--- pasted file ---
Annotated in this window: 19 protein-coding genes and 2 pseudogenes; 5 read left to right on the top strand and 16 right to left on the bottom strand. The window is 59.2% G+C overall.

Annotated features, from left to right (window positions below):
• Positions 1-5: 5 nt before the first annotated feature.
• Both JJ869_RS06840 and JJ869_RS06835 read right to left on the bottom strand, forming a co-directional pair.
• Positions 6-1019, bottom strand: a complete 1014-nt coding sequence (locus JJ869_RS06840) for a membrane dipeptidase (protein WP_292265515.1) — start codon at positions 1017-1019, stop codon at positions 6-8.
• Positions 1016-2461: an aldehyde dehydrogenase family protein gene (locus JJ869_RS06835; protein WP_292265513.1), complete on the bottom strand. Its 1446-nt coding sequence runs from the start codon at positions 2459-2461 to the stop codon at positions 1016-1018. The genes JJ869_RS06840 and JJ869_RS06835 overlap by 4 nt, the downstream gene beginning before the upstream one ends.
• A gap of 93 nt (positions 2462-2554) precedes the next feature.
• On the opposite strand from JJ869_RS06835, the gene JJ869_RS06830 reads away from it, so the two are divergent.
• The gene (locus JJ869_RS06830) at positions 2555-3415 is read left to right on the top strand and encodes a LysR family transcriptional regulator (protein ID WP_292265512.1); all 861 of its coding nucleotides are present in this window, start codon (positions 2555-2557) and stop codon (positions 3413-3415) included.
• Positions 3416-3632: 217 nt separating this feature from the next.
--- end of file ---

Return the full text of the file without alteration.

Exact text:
Annotated in this window: 19 protein-coding genes and 2 pseudogenes; 5 read left to right on the top strand and 16 right to left on the bottom strand. The window is 59.2% G+C overall.

Annotated features, from left to right (window positions below):
• Positions 1-5: 5 nt before the first annotated feature.
• Both JJ869_RS06840 and JJ869_RS06835 read right to left on the bottom strand, forming a co-directional pair.
• Positions 6-1019, bottom strand: a complete 1014-nt coding sequence (locus JJ869_RS06840) for a membrane dipeptidase (protein WP_292265515.1) — start codon at positions 1017-1019, stop codon at positions 6-8.
• Positions 1016-2461: an aldehyde dehydrogenase family protein gene (locus JJ869_RS06835; protein WP_292265513.1), complete on the bottom strand. Its 1446-nt coding sequence runs from the start codon at positions 2459-2461 to the stop codon at positions 1016-1018. The genes JJ869_RS06840 and JJ869_RS06835 overlap by 4 nt, the downstream gene beginning before the upstream one ends.
• A gap of 93 nt (positions 2462-2554) precedes the next feature.
• On the opposite strand from JJ869_RS06835, the gene JJ869_RS06830 reads away from it, so the two are divergent.
• The gene (locus JJ869_RS06830) at positions 2555-3415 is read left to right on the top strand and encodes a LysR family transcriptional regulator (protein ID WP_292265512.1); all 861 of its coding nucleotides are present in this window, start codon (positions 2555-2557) and stop codon (positions 3413-3415) included.
• Positions 3416-3632: 217 nt separating this feature from the next.